Manufacturers of components for medical devices need to mark their products and packaging for a number of reasons; to identify the product, to add instructions for use, and to enable tracking and traceability. Now that the FDA UDI rule has become final, a more standardized approach to marking medical device products is required, making recalls more effective and ensuring patient safety.
Laser marking for identification of medical devices is commonly used because the mark is conspicuous, permanent, and will withstand repeated use and sterilization. A laser can “engrave” or mark the object at high-speeds and can allow variable data printing for serialization, making it a useful method for marking devices in a production line.
For many products that require direct part marking, the type of product identifier best suited for compliance with UDI is a GS1 or HIBCC data matrix barcode, a two-dimensional barcode capable of holding large amounts of data in a relatively small space. Laser marking has such capabilities so you can mark your products and include all the required data for compliance.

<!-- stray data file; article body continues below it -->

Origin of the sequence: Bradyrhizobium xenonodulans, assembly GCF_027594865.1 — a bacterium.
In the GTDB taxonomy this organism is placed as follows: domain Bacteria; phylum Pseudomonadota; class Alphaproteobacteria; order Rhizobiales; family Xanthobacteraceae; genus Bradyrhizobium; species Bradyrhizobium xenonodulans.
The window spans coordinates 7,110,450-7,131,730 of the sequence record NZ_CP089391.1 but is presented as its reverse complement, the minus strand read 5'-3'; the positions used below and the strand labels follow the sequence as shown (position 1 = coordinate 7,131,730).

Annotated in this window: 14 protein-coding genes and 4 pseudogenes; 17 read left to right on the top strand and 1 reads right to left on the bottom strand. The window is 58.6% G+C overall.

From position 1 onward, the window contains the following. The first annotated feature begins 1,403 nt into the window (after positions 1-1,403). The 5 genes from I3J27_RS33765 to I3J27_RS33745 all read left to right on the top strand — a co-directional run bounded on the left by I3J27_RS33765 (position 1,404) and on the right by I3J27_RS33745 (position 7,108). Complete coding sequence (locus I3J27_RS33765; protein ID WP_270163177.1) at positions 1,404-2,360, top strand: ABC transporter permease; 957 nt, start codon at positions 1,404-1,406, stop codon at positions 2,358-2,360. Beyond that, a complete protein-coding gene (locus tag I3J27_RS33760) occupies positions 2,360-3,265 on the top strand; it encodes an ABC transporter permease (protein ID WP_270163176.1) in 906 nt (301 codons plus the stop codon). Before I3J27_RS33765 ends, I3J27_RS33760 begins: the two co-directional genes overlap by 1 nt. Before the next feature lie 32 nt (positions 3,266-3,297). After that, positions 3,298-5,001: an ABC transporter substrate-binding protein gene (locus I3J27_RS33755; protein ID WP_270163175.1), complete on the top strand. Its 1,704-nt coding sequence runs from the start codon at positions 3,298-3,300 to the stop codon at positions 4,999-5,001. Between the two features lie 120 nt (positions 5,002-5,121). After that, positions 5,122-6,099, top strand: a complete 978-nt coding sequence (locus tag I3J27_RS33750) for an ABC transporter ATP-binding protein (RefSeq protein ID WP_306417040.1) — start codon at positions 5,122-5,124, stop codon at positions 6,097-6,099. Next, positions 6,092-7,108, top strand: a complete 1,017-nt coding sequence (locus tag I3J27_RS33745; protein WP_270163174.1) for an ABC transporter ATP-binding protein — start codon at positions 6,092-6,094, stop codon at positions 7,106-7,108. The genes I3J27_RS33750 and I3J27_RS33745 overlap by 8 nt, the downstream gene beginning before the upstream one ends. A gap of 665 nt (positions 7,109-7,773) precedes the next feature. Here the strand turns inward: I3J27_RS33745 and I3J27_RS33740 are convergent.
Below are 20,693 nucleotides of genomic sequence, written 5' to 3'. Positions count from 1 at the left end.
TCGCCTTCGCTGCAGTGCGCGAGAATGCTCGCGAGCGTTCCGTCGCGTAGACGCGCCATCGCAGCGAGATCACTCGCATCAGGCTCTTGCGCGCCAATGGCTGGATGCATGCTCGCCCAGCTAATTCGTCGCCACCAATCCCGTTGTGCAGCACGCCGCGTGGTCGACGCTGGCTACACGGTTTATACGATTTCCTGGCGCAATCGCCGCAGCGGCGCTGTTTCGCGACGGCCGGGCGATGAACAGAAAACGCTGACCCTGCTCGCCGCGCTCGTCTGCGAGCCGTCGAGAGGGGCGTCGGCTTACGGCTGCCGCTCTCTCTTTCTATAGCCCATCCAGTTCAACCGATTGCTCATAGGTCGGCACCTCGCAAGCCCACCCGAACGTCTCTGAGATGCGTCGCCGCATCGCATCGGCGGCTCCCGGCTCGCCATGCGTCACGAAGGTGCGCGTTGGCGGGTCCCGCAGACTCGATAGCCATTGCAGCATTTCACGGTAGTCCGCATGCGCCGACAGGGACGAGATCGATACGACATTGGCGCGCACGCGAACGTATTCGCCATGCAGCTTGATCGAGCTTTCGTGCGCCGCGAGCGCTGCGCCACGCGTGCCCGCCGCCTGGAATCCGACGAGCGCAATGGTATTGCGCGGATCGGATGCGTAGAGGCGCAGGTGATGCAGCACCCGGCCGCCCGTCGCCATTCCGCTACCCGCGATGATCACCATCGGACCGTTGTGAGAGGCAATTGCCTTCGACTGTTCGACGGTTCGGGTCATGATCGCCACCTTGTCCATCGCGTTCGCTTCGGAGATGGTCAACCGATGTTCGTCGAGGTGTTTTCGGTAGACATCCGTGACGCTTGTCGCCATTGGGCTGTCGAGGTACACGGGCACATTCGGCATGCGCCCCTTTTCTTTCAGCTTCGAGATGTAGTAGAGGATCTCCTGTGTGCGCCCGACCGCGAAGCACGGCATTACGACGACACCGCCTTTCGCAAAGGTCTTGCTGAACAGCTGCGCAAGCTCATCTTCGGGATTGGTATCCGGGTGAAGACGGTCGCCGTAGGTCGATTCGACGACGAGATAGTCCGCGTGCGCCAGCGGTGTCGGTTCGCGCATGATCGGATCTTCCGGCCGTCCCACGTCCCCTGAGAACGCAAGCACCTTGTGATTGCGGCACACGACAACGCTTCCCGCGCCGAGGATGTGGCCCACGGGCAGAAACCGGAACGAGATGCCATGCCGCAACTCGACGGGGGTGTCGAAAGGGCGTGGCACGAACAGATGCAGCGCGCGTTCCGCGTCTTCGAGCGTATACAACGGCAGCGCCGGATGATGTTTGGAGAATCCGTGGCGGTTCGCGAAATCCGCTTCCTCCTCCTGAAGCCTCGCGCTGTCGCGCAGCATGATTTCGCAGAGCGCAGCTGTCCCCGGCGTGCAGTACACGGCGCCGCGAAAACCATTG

We offer fast and powerful lasers for marking and engraving a range of plastic and metal substrates. If you are currently marking with methods like dot-peening or chemical etching, you might want to consider laser marking.
How do you achieve direct part marking? Would laser marking be a better alternative? Talk to us and find out how laser marking can fit in your application. Give me a call at 603-598-1553 to talk labeling, DPM or UDI.
And speaking of UDI, we offer seminars throughout New England. Ensuring UDI Success! is a free event, where we review the mandate itself, GS1 & HIBCC barcode standards, RFID, labels and labeling, direct part marking, the Global UDI Database (GUDID) and other relevant topics.
Want to join us? Check out our Events page. If a seminar is not currently scheduled, please call David Holliday at 603-598-1553 x 237 or use our contact form for help with your UDI planning and implementation.
This labelling news was spotted at Labeling News
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